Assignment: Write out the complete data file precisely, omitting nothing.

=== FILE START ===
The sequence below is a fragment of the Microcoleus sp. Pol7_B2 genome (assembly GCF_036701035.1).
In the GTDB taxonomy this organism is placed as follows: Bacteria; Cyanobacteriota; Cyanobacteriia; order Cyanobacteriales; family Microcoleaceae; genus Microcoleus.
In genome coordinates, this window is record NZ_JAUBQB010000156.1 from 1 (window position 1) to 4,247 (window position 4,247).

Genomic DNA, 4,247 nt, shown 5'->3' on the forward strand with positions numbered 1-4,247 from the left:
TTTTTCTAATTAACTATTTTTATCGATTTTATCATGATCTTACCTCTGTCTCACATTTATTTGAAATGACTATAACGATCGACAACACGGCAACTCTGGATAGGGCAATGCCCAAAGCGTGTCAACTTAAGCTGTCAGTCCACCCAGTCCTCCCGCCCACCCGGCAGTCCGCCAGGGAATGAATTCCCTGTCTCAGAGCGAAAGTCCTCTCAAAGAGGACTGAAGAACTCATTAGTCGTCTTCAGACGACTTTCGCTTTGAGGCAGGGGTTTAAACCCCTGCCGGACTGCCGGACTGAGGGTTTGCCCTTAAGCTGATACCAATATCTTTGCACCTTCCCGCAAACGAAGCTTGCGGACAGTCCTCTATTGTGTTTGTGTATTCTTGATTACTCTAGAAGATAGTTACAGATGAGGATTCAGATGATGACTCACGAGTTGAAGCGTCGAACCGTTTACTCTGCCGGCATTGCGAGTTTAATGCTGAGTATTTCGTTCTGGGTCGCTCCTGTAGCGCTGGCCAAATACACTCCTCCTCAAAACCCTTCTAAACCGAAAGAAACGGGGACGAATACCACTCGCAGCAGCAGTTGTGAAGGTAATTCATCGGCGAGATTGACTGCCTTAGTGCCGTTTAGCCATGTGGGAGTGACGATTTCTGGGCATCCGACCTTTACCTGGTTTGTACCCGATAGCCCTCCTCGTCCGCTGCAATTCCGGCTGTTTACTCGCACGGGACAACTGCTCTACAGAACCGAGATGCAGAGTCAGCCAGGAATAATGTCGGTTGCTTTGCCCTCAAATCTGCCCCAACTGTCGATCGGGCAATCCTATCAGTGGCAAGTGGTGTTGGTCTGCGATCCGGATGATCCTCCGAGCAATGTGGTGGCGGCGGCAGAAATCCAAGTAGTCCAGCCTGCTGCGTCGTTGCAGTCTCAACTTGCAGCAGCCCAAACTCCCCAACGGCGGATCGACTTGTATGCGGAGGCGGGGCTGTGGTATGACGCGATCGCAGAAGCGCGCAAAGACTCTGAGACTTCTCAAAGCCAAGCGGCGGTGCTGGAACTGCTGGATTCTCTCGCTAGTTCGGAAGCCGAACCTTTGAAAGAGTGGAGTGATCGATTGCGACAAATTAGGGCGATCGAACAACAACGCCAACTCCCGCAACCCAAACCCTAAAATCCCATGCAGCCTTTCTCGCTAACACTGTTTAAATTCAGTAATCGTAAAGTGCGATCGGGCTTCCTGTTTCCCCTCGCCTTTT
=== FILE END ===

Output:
The sequence below is a fragment of the Microcoleus sp. Pol7_B2 genome (assembly GCF_036701035.1).
In the GTDB taxonomy this organism is placed as follows: Bacteria; Cyanobacteriota; Cyanobacteriia; order Cyanobacteriales; family Microcoleaceae; genus Microcoleus.
In genome coordinates, this window is record NZ_JAUBQB010000156.1 from 1 (window position 1) to 4,247 (window position 4,247).

Genomic DNA, 4,247 nt, shown 5'->3' on the forward strand with positions numbered 1-4,247 from the left:
TTTTTCTAATTAACTATTTTTATCGATTTTATCATGATCTTACCTCTGTCTCACATTTATTTGAAATGACTATAACGATCGACAACACGGCAACTCTGGATAGGGCAATGCCCAAAGCGTGTCAACTTAAGCTGTCAGTCCACCCAGTCCTCCCGCCCACCCGGCAGTCCGCCAGGGAATGAATTCCCTGTCTCAGAGCGAAAGTCCTCTCAAAGAGGACTGAAGAACTCATTAGTCGTCTTCAGACGACTTTCGCTTTGAGGCAGGGGTTTAAACCCCTGCCGGACTGCCGGACTGAGGGTTTGCCCTTAAGCTGATACCAATATCTTTGCACCTTCCCGCAAACGAAGCTTGCGGACAGTCCTCTATTGTGTTTGTGTATTCTTGATTACTCTAGAAGATAGTTACAGATGAGGATTCAGATGATGACTCACGAGTTGAAGCGTCGAACCGTTTACTCTGCCGGCATTGCGAGTTTAATGCTGAGTATTTCGTTCTGGGTCGCTCCTGTAGCGCTGGCCAAATACACTCCTCCTCAAAACCCTTCTAAACCGAAAGAAACGGGGACGAATACCACTCGCAGCAGCAGTTGTGAAGGTAATTCATCGGCGAGATTGACTGCCTTAGTGCCGTTTAGCCATGTGGGAGTGACGATTTCTGGGCATCCGACCTTTACCTGGTTTGTACCCGATAGCCCTCCTCGTCCGCTGCAATTCCGGCTGTTTACTCGCACGGGACAACTGCTCTACAGAACCGAGATGCAGAGTCAGCCAGGAATAATGTCGGTTGCTTTGCCCTCAAATCTGCCCCAACTGTCGATCGGGCAATCCTATCAGTGGCAAGTGGTGTTGGTCTGCGATCCGGATGATCCTCCGAGCAATGTGGTGGCGGCGGCAGAAATCCAAGTAGTCCAGCCTGCTGCGTCGTTGCAGTCTCAACTTGCAGCAGCCCAAACTCCCCAACGGCGGATCGACTTGTATGCGGAGGCGGGGCTGTGGTATGACGCGATCGCAGAAGCGCGCAAAGACTCTGAGACTTCTCAAAGCCAAGCGGCGGTGCTGGAACTGCTGGATTCTCTCGCTAGTTCGGAAGCCGAACCTTTGAAAGAGTGGAGTGATCGATTGCGACAAATTAGGGCGATCGAACAACAACGCCAACTCCCGCAACCCAAACCCTAAAATCCCATGCAGCCTTTCTCGCTAACACTGTTTAAATTCAGTAATCGTAAAGTGCGATCGGGCTTCCTGTTTCCCCTCGCCTTTT